MONTREZL HARRELL: We didn’t know anything about him being ill, but we know yesterday he was telling the press that, if he was on our team, that he wouldn’t press him. So obviously he was feeling good. We weren’t worried about that. We were worried about things in between the lines and things we can control. If it he was out there on the floor, he was good enough to play the game. If he was out there on the floor, we made sure we gave him everything we could handle. So we just wanted to stick to our game plan and made sure we came out with a win.

Q. Rick, you mentioned that Providence team. It’s 28 years later, what is it about coaching that keeps you motivated at this stage? You could have gone away a long time ago, been with your horses, relaxed. What is it that you still love about it?
COACH PITINO: I think, because of the horses, I have to work until 80. You know what, I think it’s this time of year, John. I just think — I just love the pageantry, the passion of this time of year. The stories like Anton Gill and Darryl Wright that I told. Terry Rozier was very sick. He had a terrible cold. He was spraying Afrin to try and breathe. I always remember — I always listen so much to Hubie Brown because I was like a kid in a candy shop when I was a Knick assistant. I said, “This guy Fat Lever is the best rebounder on the Denver Nuggets.” He said, “Kid, if you can ever find a guard that can rebound, you’ve got a valuable asset.” All season long, Rozier has been a great rebounder, and tonight he’s got 14. So the surprise of March Madness, I look so forward to this time of year. Watch every game. Everything is so exciting. And it’s built — every year I’ve been in the business it has gotten bigger and bigger and bigger because it’s been more publicized. I don’t really know what I would do without it. I really don’t. I see so many coaches tell me, “Don’t leave. Don’t think about leaving. Especially you. You’ll miss it so much.” And I keep listening to people when they say that.

Q. Do Hubie and guys like that tell you?
COACH PITINO: Hubie just keeps telling me — I was with him — I really learned a lot from Jim Boeheim my two years here because I knew nothing about zones, attacking zones as well as playing zones. And then with Hubie, I felt every single night I came away with two or three different things I’ve learned. I have two regrets in my life from a coaching standpoint: That I only spent two years with him and I only spent two years in Providence. Hubie told me, I went to him in Providence, and I said, “Hubie, I watched Providence play. They lost by 30 in Georgetown. Since the inception of the Big East, they’ve been in dead last place. So tied with Seton Hall. So I’m not going to go.” Dick McGuire and Fuzzy Levane told me not to go. He told me, two weeks later, “Kid, can you still get the Providence job?” I said, “Why?” “Bernard just had an ACL. We’re not going to win anymore. Take the Providence job, kid, and protect your family.” I’ll never forget that, and sure enough, they won 23, 24 games, and I left and came back as a Knick coach.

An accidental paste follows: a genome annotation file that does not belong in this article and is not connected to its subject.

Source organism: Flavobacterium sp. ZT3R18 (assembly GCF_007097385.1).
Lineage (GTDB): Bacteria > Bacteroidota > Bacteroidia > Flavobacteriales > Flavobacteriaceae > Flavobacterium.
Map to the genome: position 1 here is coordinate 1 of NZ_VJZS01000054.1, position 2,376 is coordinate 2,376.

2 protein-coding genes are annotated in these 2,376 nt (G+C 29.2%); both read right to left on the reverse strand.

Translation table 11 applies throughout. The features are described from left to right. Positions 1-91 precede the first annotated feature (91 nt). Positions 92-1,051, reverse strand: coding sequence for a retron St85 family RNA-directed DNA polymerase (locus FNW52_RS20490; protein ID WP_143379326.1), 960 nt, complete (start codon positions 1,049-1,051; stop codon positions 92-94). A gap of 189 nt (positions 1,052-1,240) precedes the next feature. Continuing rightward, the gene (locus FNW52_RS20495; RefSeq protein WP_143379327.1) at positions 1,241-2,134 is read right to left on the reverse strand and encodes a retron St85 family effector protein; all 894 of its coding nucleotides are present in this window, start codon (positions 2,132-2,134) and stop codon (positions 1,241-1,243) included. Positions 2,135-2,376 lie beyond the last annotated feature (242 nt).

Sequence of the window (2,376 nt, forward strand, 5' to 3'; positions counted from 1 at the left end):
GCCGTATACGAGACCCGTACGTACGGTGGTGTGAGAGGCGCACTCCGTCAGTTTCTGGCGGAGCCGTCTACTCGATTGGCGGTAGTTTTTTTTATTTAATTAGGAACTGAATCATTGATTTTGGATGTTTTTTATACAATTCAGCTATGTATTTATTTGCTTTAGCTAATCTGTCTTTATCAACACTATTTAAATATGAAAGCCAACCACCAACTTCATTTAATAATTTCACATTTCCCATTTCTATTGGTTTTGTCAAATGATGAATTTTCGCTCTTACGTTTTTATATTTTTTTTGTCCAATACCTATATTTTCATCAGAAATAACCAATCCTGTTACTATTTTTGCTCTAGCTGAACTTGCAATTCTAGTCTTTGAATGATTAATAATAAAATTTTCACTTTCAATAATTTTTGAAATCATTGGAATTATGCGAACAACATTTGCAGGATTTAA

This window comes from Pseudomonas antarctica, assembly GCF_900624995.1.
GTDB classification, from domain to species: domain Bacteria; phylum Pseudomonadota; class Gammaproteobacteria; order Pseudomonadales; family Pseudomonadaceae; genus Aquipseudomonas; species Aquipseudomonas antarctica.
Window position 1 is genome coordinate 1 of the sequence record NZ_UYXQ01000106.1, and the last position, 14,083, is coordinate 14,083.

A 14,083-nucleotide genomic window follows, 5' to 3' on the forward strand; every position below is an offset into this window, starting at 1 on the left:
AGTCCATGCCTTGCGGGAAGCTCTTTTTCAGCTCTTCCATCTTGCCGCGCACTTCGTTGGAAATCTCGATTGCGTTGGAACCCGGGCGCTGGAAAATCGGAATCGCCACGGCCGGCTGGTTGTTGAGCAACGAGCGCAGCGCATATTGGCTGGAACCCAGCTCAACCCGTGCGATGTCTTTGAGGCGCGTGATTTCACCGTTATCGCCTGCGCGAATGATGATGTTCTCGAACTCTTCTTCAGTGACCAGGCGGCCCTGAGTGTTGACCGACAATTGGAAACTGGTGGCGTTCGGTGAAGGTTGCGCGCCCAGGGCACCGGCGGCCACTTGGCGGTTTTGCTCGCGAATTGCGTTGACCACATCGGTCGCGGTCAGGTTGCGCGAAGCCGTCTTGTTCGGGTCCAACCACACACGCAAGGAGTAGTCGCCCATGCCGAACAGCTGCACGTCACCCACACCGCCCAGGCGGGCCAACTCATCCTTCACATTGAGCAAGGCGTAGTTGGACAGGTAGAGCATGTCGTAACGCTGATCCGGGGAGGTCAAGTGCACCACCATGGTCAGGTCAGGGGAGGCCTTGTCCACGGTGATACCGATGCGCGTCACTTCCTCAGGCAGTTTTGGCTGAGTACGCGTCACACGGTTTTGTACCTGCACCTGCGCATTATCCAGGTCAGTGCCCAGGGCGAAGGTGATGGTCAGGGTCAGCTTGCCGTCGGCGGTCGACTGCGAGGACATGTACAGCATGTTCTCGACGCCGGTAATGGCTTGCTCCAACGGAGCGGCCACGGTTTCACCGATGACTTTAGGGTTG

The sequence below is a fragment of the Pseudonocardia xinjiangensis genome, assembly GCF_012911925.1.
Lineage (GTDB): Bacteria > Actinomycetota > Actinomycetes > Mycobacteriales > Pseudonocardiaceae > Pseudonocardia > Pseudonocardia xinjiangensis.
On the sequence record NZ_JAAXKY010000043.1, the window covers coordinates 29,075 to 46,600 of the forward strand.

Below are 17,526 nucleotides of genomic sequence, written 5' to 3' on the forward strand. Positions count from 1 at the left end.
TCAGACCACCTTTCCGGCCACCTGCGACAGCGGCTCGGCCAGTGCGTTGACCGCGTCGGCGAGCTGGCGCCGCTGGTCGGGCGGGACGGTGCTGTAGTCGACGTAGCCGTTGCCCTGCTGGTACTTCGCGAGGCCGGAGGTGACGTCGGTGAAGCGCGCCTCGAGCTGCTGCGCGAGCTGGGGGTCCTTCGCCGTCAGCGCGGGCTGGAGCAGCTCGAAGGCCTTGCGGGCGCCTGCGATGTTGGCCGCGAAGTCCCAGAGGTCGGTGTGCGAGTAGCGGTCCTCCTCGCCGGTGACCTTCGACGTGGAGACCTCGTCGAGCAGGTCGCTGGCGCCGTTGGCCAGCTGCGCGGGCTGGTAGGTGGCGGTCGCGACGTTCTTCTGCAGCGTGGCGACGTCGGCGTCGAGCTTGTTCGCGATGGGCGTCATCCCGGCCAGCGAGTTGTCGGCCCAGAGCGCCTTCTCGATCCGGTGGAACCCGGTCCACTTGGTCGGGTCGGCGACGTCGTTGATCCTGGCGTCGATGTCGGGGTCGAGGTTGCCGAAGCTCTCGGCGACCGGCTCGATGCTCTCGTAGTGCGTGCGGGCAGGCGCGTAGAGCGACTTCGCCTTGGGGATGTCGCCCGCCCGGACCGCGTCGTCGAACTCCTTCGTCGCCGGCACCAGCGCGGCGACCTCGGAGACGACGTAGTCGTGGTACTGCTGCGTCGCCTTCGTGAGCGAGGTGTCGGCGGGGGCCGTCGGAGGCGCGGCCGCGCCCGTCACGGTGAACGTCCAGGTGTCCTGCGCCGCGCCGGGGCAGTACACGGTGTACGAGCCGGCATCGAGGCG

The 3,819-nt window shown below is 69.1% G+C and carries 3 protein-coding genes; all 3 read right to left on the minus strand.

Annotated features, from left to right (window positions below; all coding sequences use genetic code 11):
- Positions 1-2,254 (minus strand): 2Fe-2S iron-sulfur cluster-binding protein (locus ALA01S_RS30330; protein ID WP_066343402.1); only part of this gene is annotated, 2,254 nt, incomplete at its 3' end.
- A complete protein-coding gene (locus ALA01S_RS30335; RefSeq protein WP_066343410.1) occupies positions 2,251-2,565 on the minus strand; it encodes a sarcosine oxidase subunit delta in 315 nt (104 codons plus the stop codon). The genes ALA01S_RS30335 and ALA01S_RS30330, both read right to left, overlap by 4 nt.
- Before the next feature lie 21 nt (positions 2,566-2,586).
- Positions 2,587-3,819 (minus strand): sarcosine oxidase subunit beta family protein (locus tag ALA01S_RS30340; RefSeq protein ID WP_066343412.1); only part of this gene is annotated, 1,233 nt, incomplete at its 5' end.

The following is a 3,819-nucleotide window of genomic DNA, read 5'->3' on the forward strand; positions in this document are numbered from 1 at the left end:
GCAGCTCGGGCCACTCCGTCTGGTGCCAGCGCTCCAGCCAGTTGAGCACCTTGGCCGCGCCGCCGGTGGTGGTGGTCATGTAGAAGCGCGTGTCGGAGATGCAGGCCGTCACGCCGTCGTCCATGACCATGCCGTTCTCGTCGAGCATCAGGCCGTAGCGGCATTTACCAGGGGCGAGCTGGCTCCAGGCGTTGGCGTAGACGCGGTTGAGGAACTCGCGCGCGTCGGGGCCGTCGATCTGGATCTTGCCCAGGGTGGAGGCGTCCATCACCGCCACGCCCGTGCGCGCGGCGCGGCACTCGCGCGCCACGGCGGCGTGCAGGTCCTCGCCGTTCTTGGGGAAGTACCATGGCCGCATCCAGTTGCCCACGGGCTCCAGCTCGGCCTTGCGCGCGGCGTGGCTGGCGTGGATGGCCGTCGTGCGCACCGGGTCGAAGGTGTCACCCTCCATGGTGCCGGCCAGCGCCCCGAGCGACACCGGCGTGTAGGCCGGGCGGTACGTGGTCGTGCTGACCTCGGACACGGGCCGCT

Q. You said you chose to put Anton in there over Shaqquan. Can you expand on what made you make that decision and when you did? Also, Coach Gottfried said you’re better without Chris Jones. Do you agree with him?
COACH PITINO: I don’t want to comment on that, but I’ll comment on the first one. We’re different with Quentin. The kid played 37 minutes without a turnover, which is kind of unbelievable. We had 15 assists and 5 turnovers. Regarding — the first question was?

Q. Shaqquan.
COACH PITINO: Shaqquan. Anton doesn’t play three much in practice. The other day, when we had that talk together, some guys will just give you lip service, he said, “I got you, Coach, and I’ll be ready.” Most kids don’t react that way. So when it was time, his reaction to my story was the reason I went with him at the three.

Q. Rick, you mentioned that ’87 Providence team, I think partly to tell a story about Anton and Darryl Wright. But does this team start to feel a little bit like ’87?
COACH PITINO: No, because this is a very — this is a talented team. I don’t mean to say it wasn’t a talented team. That was just the biggest surprise of my life because that team — we win at the buzzer at home against Georgetown, and John Thompson gets really upset at me. And I stood there at half-court at his navel ready to go at it with him because we made a shot at the buzzer. I was so afraid to shake his hand, and he said, “Listen, I’m sorry for inciting all that. My team was flat, and I just needed to get my team going.” He put his arm around me and said, “We’re going to kick the ‘S’ out of you when you go to Georgetown.” We lost by 30, then in the Big East Tournament 32. Who do we have to face in Louisville, Kentucky, to go to the Final Four? Georgetown. So that was just a magical group of guys that I haven’t seen the likes of in my lifetime. Like I said earlier, it just taught me how to dream. When I left Providence, I thought anything was possible because of that basketball team.